I love history, especially American history, and I love to read about it. I even like novels that portray American life as it was lived by people who came from all over the world seeking a new life. I really like the books that tell the unvarnished truth; the good, the bad and the ugly that we don’t like to acknowledge. Not like the sanitized history we studied in junior and senior high school. I believe that if you’re subjected to the truth and how people reacted as a result, you can better understand the how and the why, even if it wasn’t right. It’s something you can learn from. I mean, it’s easy to look back on something and boldly say that if you had been in that position or situation, you would have handled it differently. You would have been on the right side of history. When you have the benefit of 20/20 hindsight, you’re always right.


A book I read recently entitled; These Truths, a History of the United States, by Jill Lepore presents the struggle of the disenfranchised for their piece of the American pie in a fashion that, for those of us who have never had to experience such a struggle, is difficult to read. It took me several months to read it. Not because it was long, and it was, but because I could only read small segments at a time as I grappled to digest what I was reading and tried to reconcile the inequalities of the haves and the have-nots, and why it was the way it was. And, the way it is now. I now find myself struggling to explain what I learned to others who have bought into the stereotypes, myths and commonly held beliefs that are used to keep those people in their place.


She took the title of her book from the Preamble to our Declaration of Independence from Great Britain dated July 4, 1776 which reads in part; We hold these truths to be self-evident, that all men are created equal, that they are endowed by their Creator with certain unalienable rights, that are among these are life, liberty and the pursuit of happiness. That to secure these rights, governments are instituted among men, deriving their just power from the consent of the governed. What a novel idea, that all men are created equal and that their Creator has bestowed upon them the right to live as they desire, to be free and subject to no man, and to pursue a meaningful life as a human being.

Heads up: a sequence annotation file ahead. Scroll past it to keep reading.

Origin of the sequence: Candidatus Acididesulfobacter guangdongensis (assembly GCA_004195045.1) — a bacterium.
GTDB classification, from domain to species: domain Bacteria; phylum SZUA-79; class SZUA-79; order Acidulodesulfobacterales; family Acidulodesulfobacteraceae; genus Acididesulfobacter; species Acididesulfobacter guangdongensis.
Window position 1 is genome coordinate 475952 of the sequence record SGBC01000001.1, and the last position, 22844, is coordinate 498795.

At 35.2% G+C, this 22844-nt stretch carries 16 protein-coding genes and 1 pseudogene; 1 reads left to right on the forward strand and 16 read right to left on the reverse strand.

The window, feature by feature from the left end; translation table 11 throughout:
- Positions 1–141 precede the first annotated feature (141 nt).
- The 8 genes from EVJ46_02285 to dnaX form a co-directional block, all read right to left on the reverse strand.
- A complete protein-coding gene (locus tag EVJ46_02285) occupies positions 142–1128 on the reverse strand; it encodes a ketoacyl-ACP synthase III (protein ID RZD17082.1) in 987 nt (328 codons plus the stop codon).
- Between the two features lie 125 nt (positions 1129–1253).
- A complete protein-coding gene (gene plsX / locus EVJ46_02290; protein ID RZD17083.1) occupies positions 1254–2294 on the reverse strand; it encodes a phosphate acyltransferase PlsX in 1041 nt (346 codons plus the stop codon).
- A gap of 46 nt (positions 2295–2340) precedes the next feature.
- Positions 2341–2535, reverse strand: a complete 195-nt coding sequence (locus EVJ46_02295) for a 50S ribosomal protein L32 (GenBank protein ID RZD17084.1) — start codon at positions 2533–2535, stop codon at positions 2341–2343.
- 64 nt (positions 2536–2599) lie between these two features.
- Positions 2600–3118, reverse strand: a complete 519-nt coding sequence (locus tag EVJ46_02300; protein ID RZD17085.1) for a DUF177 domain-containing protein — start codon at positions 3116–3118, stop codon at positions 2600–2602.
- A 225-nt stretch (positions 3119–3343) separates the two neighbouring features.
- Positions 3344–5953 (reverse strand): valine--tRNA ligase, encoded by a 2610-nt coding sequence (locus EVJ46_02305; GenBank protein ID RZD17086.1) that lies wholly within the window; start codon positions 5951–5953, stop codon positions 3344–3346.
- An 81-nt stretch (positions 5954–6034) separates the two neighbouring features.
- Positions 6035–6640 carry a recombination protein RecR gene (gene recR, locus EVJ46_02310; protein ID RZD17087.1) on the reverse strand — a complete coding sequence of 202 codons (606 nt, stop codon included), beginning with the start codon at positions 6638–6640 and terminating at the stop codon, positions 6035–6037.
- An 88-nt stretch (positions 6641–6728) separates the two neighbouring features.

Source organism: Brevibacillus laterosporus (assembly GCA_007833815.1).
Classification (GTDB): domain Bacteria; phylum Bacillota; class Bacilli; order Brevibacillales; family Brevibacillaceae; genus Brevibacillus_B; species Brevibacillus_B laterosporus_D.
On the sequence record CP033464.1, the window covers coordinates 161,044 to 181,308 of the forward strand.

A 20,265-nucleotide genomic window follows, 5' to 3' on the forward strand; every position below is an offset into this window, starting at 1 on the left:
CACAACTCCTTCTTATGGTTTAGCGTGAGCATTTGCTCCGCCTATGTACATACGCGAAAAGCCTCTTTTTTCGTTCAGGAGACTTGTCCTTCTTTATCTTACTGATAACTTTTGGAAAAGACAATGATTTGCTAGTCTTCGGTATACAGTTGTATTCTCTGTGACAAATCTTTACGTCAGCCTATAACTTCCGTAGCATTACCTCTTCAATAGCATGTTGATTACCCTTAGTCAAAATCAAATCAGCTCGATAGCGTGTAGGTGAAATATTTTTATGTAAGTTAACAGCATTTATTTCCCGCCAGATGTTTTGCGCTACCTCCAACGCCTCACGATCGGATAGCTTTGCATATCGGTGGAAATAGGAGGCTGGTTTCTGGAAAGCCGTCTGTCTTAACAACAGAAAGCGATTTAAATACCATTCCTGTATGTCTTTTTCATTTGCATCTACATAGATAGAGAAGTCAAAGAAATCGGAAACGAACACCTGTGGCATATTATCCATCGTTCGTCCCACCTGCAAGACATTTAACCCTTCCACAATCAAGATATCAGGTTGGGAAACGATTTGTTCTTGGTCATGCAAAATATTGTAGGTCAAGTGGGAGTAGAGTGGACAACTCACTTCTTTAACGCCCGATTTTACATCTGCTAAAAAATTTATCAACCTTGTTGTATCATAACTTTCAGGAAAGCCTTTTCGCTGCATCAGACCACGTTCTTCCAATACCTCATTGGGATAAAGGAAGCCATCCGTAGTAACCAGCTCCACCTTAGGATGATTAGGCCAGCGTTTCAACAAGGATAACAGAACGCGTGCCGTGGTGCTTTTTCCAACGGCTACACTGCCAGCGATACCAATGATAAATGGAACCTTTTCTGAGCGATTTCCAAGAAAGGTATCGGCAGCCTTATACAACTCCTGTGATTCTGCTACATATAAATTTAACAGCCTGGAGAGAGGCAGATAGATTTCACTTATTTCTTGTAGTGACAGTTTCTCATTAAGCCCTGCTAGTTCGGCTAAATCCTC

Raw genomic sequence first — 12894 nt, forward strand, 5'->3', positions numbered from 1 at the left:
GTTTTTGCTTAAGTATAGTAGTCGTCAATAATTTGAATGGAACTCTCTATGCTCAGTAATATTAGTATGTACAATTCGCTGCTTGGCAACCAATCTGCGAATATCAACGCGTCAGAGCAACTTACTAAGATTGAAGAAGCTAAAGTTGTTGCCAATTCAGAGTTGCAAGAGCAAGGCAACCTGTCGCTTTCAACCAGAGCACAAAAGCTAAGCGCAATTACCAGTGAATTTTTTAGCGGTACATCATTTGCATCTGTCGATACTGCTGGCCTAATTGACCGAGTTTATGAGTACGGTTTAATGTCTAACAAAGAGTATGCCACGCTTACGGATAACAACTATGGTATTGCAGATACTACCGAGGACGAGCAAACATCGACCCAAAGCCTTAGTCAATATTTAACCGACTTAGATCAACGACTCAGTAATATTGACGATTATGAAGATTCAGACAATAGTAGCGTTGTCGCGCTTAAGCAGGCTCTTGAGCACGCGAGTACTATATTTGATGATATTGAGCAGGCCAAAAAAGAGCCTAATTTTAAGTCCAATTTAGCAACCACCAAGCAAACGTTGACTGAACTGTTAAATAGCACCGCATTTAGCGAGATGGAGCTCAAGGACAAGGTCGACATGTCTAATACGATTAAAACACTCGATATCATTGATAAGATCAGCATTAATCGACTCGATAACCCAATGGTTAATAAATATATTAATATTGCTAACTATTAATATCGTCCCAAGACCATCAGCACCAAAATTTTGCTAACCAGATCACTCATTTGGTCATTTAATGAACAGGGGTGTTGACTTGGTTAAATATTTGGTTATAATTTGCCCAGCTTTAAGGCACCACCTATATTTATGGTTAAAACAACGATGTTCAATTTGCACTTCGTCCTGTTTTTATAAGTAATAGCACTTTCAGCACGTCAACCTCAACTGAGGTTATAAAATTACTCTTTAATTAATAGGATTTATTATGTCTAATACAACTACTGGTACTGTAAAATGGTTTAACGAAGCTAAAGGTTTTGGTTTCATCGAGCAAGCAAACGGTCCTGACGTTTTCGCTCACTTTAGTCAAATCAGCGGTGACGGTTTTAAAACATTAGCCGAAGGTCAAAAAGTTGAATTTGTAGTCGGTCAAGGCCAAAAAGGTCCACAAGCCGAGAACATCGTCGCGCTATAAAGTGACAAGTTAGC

And, that promise of life, liberty and the pursuit of happiness is what I take from our scripture reading this morning. The Apostle Paul has written a letter to the church at Ephesus which was composed mainly of Gentile converts to Christianity. He reminds them that they were once Gentiles by physical descent, who were called “uncircumcised” by the Jews who were physically circumcised. At the time they were without Christ and were aliens rather than citizens of Israel, and strangers to the covenants of God’s promise. Paul is describing that innate human tendency to look down on people who are different from you to make yourself feel superior. The Romans snubbed non-Romans, the Greeks looked down their noses at the Romans, and the Jews, with their exalted history and highly developed religion, felt superior to other cultures, even to the Samaritans who worshiped the same God but were considered impure and not really God’s legitimate children. Paul says; Christ is our peace. He made both Jews and Gentiles into one group. With his body, he broke down the barrier of hatred that divided us. He canceled the detailed rules of the Law so that he could create one new person out of the two groups, making peace. He reconciled them both as one body to God by the cross, which ended the hostility to God. Paul is telling us that through Christ we are one people, and our differences are only skin deep. You may look different and think you are different, but in the eyes of God you are one and the same. Jesus, through his sacrifice, has broken down the barriers of hatred that divides us as a people. So, why do we as a people work so hard to erect those barriers, walls to separate us from one another, structures to maintain the status quo at all costs? In Galatians 3: 26-28, Paul says; You are all God’s children through faith in Christ Jesus. All of you who were baptized into Christ have clothed yourselves with Christ. There is neither Jew nor Greek; there is neither slave nor free; nor is there male and female, for you are all one in Christ Jesus. Paul insists that Jesus came to tear down walls between people, not to build them up. Why is it so hard for us, God’s beloved children, to see the other children as our equals and to share in our Father’s limitless love?